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Research Article: Clinical Case Report

Veno-arterial extracorporeal membrane oxygenation and targeted temperature management in tricyclic antidepressant-induced cardiac arrest

A case report and literature review

Ikejiri, Kaoru MD; Akama, Yuichi MD; Ieki, Yohei MD; Kawamoto, Eiji MD, PhD; Suzuki, Kei MD, PhD; Yokoyama, Kazuto MD, PhD; Ishikura, Ken MD, PhD; Imai, Hiroshi MD, PhD

Editor(s): Saranathan., Maya

Author Information
doi: 10.1097/MD.0000000000024980
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1 Introduction

Tricyclic antidepressants (TCAs), including amitriptyline, are commonly used in the management of depression. However, overprescription or inappropriate use of TCAs can lead to coma and seizure. Large TCA overdoses are cardiotoxic, resulting in fatal arrhythmia and refractory hypotension, which is one of the most common causes of death in TCA intoxication.[1]

Veno-arterial extracorporeal membrane oxygenation (VA-ECMO) is a life-supporting procedure that can be considered for critically ill patients with refractory cardiogenic shock, pulmonary embolism, hypothermia, and cardiac arrest.[2] Specifically, VA-ECMO is effective in critically ill poisoned patients who do not respond to conventional therapies.[3] Targeted temperature management (TTM) is associated with improved neurological outcomes and mortality in comatose out-of-hospital cardiac arrest survivors.[4] However, only a few reports have documented cases of TCA intoxication that require intensive care, including VA-ECMO or TTM. Here, we report a case of amitriptyline intoxication. The patient, who had suffered cardiac arrest caused by the drug's cardiotoxicity, was successfully resuscitated using both VA-ECMO and TTM.

2 Case presentation

A 19-year-old Japanese man with a history of depression was brought to our hospital in a comatose state with a generalized seizure. His family had received a phone call from him, informing them that he had taken an unknown amount of amitriptyline. His family found the patient in an altered mental status with a seizure and called for an emergency medical service. On admission (150 minutes after ingestion), his initial body temperature, pulse rate, blood pressure, and SpO2 were 36.1°C, 86 bpm, 92/39 mm Hg, and 98%, respectively. He also presented a comatose status (Glasgow Coma Scale score 3; E1V1M1), along with generalized tonic-clonic seizure. Laboratory analysis detected a substantially elevated serum lactate level (>20 mmol/L). His urine test result was positive for TCA. The admission serum concentrations of amitriptyline and its active metabolite nortriptyline, 2902 ng/ml and 712 ng/ml, respectively, were measured at a later date.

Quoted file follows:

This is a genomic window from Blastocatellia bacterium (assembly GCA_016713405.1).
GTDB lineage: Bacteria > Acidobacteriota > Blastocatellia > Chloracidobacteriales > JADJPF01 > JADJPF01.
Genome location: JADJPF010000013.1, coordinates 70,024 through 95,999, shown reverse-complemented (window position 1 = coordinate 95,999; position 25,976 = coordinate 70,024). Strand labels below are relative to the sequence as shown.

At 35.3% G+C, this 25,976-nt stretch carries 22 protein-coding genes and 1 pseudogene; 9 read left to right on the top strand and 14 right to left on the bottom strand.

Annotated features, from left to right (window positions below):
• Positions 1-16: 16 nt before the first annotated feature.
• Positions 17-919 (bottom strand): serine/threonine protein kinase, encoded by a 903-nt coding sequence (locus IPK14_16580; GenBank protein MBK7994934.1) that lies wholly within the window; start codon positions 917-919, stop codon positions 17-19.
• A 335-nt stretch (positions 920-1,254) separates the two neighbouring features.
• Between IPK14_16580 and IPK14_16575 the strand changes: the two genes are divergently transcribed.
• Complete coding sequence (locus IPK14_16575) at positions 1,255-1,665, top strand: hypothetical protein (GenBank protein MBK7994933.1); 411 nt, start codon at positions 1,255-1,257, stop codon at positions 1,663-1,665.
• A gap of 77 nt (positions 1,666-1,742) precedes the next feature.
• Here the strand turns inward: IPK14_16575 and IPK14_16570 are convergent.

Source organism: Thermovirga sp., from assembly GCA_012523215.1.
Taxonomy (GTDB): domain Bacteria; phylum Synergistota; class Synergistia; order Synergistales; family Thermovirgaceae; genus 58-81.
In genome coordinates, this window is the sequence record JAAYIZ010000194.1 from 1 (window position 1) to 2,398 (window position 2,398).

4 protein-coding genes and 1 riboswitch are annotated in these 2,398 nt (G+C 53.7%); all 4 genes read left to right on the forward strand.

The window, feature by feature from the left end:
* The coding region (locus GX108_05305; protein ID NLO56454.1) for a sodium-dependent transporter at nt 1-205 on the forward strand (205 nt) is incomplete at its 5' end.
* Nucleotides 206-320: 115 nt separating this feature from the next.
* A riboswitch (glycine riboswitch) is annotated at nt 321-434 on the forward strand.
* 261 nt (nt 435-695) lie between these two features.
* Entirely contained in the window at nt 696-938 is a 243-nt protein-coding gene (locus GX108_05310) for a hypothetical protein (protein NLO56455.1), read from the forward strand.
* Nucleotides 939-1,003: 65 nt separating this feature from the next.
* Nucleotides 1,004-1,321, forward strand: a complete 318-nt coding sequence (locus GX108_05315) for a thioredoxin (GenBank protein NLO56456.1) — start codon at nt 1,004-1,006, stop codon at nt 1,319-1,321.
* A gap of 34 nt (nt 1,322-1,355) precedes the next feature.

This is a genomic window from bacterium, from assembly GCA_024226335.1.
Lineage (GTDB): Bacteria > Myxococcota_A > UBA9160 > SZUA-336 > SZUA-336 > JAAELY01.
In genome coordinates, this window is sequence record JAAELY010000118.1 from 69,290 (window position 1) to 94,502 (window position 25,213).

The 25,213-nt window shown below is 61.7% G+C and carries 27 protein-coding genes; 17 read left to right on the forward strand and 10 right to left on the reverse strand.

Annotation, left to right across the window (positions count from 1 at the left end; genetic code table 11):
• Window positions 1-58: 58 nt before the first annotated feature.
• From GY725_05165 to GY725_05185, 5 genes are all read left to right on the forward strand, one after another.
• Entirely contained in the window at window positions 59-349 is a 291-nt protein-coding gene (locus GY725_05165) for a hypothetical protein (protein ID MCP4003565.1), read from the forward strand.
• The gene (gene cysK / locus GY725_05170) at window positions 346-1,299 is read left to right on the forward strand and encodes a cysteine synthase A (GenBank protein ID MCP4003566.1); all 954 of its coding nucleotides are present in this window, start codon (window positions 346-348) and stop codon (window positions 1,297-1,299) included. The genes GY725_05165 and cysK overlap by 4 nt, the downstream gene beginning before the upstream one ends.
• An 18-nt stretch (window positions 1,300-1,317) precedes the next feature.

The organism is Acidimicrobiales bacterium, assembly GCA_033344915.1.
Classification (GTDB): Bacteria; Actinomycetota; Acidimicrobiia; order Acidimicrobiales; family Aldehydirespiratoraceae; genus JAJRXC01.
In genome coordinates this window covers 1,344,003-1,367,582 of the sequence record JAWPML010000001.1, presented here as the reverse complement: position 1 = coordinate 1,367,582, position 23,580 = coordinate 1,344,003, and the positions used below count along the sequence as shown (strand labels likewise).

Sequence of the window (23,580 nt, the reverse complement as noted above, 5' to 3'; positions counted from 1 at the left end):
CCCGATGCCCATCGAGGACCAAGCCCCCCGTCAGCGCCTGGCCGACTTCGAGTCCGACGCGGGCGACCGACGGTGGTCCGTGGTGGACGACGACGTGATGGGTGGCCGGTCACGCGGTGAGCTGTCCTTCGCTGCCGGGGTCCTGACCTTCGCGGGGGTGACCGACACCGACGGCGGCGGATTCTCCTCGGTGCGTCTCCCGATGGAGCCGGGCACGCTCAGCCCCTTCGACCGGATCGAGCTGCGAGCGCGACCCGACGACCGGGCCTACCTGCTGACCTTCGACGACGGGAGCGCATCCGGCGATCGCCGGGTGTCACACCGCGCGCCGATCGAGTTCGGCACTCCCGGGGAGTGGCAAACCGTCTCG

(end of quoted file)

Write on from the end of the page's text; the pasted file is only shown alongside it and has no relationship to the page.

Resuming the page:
His seizure stopped after intravenous administration of diazepam, and he was intubated because of his comatose status and generalized status epilepticus. After the intubation, he received an electrocardiogram (ECG), which displayed a wide QRS complex tachycardia and a prolonged QT interval (Figs. 1 and 2A: QRS complex duration, 234 ms; QTc (corrected QT) interval, 512 ms), and he suffered from cardiovascular instability. Despite synchronized cardioversion and an intravenous bolus of sodium bicarbonate (210 mEq), hemodynamically unstable refractory tachycardia persisted. Two hundred minutes after ingestion, his carotid artery was not palpated, and the ECG indicated polymorphic ventricular tachycardia (VT) and pulseless electric activity (Fig. 2B). Although he regained spontaneous circulation after 2 minutes of cardiopulmonary resuscitation, he had another cardiopulmonary arrest shortly afterward. The VA-ECMO procedure was initiated 240 minutes after ingestion based on the prediction that refractory arrhythmia and cardiac arrest could easily recur until the TCA-associated cardiotoxicity had disappeared. The VA-ECMO conditions were as follows: a 22 Fr drainage catheter passed from the right vein to the right atrium, and a 20 Fr arterial catheter was used for the left femoral artery. The pump was started at 2400 rpm, and the resulting blood flow was approximately 3.0 L/minute.

Figure 1:
A 12-lead electrocardiogram of the case after intubation. It shows a wide QRS complex tachycardia and a prolonged QT interval (QRS complex duration, 234 ms; QTc (corrected QT) interval, 512 ms).
Figure 2:
The electrocardiogram (lead II) time course of the case. (A) Recorded after intubation (the same as in Fig. 1). (B) Recorded at cardiac arrest: Indicates pulseless polymorphic ventricular tachycardia and pulseless electric activity. (C) Recorded shortly after starting the pump for VA-ECMO: Shows a ventricular tachycardia but no arterial pulse pressure. (D) Recorded 3 hours after starting the pump for VA-ECMO: Shows a normal QRS complex duration and a prolongation of the PQ and QT interval (QRS complex duration, 96 ms; PQ interval, 218 ms; QTc interval, 461 ms). (E) Recorded on day 2: Shows a normal PQ interval and a prolongation of the QT interval (PQ interval, 184 ms; QTc interval, 487 ms). (F) Recorded on day 4: Shows a normal QT interval (QTc interval, 429 ms).